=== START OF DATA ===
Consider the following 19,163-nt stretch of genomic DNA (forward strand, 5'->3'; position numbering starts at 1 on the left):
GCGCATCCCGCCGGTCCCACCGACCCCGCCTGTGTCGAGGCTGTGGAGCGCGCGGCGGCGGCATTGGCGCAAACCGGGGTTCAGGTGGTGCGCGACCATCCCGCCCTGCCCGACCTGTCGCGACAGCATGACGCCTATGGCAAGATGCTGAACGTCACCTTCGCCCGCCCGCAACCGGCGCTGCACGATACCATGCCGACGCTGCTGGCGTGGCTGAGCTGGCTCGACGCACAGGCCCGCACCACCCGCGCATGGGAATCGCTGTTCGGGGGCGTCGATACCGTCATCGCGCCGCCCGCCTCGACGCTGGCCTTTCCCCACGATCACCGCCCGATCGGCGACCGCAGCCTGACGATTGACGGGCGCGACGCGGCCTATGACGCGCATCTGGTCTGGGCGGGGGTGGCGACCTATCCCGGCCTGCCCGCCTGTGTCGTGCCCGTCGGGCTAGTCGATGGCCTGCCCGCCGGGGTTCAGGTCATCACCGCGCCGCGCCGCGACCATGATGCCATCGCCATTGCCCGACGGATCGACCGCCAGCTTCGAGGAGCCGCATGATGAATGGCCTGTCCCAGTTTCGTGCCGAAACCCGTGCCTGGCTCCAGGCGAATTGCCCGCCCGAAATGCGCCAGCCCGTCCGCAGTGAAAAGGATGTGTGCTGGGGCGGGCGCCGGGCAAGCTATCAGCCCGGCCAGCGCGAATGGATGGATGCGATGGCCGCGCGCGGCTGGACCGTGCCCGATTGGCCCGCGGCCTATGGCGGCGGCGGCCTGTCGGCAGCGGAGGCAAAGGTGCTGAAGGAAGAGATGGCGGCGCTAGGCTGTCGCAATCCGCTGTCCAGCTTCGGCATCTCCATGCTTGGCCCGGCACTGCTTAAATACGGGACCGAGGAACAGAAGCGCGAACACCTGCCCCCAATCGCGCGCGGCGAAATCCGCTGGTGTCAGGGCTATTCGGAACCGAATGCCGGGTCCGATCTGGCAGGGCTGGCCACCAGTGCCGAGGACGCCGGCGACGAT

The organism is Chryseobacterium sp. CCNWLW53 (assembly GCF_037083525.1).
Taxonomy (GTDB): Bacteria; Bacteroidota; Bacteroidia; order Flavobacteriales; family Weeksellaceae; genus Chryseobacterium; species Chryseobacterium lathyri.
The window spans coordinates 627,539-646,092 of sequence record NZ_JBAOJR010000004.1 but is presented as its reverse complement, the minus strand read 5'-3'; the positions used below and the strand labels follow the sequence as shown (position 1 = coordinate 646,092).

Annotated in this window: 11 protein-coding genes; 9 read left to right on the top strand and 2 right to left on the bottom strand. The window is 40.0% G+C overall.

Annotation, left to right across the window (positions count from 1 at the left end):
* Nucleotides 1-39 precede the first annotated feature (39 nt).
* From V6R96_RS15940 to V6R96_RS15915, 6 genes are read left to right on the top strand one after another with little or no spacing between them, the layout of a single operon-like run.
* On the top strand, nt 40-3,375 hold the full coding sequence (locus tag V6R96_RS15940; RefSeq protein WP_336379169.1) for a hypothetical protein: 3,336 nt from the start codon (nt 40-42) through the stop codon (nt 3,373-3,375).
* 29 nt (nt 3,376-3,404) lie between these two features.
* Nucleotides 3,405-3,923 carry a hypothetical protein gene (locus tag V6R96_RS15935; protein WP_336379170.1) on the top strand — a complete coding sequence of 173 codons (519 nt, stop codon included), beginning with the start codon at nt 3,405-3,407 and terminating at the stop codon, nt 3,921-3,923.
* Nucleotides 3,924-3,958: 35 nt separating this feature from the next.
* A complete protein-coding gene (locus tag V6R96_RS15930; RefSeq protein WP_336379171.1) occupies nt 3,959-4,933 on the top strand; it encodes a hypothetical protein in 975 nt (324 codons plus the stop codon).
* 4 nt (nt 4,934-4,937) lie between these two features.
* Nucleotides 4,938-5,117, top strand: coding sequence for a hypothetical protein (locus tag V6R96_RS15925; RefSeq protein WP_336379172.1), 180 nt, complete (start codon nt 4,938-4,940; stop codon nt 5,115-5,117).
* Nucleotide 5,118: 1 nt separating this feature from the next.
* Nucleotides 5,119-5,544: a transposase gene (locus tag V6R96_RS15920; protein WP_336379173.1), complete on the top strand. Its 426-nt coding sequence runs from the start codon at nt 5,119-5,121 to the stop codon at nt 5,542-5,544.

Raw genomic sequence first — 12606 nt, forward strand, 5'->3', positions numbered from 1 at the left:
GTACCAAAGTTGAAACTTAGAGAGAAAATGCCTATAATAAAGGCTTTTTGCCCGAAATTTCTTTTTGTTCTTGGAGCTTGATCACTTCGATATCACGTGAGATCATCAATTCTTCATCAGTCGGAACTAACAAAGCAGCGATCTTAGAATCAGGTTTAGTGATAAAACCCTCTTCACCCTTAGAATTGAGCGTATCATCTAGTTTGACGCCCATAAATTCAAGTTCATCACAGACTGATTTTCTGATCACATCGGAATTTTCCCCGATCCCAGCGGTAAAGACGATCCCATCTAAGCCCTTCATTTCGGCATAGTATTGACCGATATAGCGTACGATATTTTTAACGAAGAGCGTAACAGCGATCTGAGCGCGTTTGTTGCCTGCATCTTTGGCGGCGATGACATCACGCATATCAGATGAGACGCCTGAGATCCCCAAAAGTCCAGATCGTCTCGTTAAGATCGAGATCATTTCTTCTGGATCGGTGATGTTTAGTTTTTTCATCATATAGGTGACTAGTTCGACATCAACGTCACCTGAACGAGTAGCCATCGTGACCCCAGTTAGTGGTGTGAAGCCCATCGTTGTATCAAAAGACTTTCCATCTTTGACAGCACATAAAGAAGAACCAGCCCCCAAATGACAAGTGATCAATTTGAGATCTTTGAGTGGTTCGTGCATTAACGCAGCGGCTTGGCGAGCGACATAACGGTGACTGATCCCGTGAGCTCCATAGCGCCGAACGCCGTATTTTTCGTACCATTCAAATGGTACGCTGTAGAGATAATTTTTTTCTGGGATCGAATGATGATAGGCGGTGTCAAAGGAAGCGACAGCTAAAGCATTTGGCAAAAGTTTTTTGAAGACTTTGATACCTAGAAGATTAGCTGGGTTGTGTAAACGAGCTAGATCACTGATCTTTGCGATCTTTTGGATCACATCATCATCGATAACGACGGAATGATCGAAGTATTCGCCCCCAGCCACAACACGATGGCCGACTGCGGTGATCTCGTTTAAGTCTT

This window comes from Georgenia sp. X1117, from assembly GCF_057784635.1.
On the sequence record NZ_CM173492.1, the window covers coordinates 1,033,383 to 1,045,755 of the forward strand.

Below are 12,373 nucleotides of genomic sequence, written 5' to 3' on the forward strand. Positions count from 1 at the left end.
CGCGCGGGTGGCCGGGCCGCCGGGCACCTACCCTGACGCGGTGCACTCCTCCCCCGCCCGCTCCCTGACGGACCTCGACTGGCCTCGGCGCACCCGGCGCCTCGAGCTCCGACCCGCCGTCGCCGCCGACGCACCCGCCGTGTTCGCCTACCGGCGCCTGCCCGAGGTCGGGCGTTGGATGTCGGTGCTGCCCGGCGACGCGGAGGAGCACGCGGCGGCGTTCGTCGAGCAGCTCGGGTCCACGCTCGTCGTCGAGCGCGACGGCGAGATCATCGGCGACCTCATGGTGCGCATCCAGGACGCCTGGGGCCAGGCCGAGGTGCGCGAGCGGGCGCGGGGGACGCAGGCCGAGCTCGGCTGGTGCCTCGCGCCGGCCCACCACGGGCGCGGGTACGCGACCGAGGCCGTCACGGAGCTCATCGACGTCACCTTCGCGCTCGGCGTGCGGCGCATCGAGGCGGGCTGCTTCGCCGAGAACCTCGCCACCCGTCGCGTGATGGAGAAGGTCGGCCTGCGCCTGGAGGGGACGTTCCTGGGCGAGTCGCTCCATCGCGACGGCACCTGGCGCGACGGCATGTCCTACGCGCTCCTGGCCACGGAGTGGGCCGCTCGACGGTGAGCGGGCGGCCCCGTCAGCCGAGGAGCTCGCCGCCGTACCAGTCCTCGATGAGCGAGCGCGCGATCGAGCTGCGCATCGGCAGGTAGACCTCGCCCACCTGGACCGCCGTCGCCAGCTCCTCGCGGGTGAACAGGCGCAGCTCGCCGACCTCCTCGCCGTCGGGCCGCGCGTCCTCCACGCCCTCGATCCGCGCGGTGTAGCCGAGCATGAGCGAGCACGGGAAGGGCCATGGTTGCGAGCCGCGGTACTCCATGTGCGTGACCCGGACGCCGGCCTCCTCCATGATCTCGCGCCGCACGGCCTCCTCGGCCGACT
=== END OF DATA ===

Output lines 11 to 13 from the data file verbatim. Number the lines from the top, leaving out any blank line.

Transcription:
* 29 nt (nt 3,376-3,404) lie between these two features.
* Nucleotides 3,405-3,923 carry a hypothetical protein gene (locus tag V6R96_RS15935; protein WP_336379170.1) on the top strand — a complete coding sequence of 173 codons (519 nt, stop codon included), beginning with the start codon at nt 3,405-3,407 and terminating at the stop codon, nt 3,921-3,923.
* Nucleotides 3,924-3,958: 35 nt separating this feature from the next.